The Australian Financial Review
By John W.H. Denton,
Partner and Chief Executive Officer
Corrs Chambers Westgarth
Chairman, BCA Trade and International Relations Task Force
The Business Council of Australia has long advocated a comprehensive global trade agreement because it would generate clear and lasting benefits to all sectors and regions of the world economy, including developing nations.
As we pick over the bones of the failed Geneva meeting on the Doha Round, analysing the issues that caused negotiations to break down and seeking to pinpoint someone to blame, it can be easy to forget the reason 153 countries gathered together in the first place.
They were there because world trade matters. It matters for governments, it matters for business, and most importantly, it matters for the citizens of WTO member countries for whom world trade brings cheaper goods, better wages and wider choices. We should not let that reason go.
Well-constructed bilateral and regional trade deals can provide an important alternative. We know that ultimately multilateral agreement will bring the greatest results.
But that certainly doesn’t mean we should proceed as before.
If nothing else this negotiating round has proven Einstein’s point: doing the same thing over and over and expecting a different result is the very definition of insanity.
Surely, the collapse of Doha suggests it is time to reassess the way in which we go about global trade negotiations. For example, should we reconsider the number of issues that have been brought into negotiating rounds? Industrial tariffs, agriculture and investment are all critically important, but perhaps we need to reconsider whether the all-in approach is really facilitating the progress we need.
And given the rapid increase in WTO membership in the past two decades, is it time to consider a greater role for regional sub-forums of the main organisation? In its formative days, WTO negotiation took place between countries broadly similar in size and stage of economic development. Those days are gone, but negotiations continue in largely the same vein.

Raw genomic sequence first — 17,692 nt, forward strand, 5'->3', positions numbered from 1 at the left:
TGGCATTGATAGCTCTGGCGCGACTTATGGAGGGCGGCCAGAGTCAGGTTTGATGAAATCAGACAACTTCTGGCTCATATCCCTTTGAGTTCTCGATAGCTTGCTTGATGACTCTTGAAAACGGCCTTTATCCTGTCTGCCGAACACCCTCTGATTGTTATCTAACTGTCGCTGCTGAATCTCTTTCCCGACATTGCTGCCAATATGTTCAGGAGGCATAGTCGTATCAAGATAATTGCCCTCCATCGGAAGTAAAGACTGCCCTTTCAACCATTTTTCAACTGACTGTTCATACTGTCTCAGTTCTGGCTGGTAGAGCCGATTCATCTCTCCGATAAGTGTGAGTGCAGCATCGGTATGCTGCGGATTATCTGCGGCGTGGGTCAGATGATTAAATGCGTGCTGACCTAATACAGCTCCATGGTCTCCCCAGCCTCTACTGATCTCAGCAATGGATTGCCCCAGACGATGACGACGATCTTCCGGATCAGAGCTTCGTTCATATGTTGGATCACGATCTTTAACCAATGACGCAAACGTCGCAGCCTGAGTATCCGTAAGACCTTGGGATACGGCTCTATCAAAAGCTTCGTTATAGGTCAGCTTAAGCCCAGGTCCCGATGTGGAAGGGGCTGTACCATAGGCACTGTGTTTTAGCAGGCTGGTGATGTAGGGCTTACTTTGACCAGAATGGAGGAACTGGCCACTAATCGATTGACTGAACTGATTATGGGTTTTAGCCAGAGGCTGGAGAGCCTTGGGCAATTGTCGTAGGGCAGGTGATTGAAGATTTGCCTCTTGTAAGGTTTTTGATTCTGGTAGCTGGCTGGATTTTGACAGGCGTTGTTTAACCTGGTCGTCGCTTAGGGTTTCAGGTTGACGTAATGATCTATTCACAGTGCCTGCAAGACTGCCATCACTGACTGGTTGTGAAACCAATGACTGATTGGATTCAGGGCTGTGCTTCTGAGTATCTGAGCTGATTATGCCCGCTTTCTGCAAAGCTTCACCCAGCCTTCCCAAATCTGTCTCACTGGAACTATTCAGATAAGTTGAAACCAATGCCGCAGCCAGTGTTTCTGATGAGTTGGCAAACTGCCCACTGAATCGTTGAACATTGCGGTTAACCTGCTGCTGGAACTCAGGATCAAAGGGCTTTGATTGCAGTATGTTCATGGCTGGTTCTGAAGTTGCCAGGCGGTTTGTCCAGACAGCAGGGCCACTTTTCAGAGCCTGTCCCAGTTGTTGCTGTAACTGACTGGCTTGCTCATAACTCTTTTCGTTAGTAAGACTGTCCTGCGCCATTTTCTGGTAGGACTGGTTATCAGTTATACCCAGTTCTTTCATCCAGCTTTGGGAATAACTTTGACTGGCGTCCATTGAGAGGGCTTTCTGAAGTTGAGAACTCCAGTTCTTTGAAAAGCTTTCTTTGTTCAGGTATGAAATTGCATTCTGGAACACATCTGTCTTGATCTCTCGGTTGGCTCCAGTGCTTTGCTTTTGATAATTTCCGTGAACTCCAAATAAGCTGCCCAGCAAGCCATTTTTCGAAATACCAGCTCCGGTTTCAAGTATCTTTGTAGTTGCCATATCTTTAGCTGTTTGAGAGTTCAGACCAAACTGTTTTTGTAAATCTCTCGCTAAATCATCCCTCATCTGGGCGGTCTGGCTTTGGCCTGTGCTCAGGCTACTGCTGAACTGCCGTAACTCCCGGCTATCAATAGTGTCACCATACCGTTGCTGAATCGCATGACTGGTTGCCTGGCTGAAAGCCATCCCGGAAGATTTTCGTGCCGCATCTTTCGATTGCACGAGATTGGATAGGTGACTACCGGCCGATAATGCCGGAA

And, critically, how can we enhance the contribution of business to the negotiating process?
Agreements are negotiated between governments, as they should be, yet the principles of free trade are based in part on a presumption that markets should be free, which in turn implies that the role of governments in markets should be minimised.
It is governments, not markets, that are swayed by protectionist leanings in difficult times.
The global business community must be prepared to take a leadership role in demonstrating the worth of the free-trade agenda and convincing governments to stay on track.
Successful businesses understand only too well the importance of learning from failure. They understand that doing business in changed circumstances, with players of different sizes or cultural leanings, often requires new approaches to get the deal done.
It will be to the detriment of all if the member governments of the WTO don’t realise this also.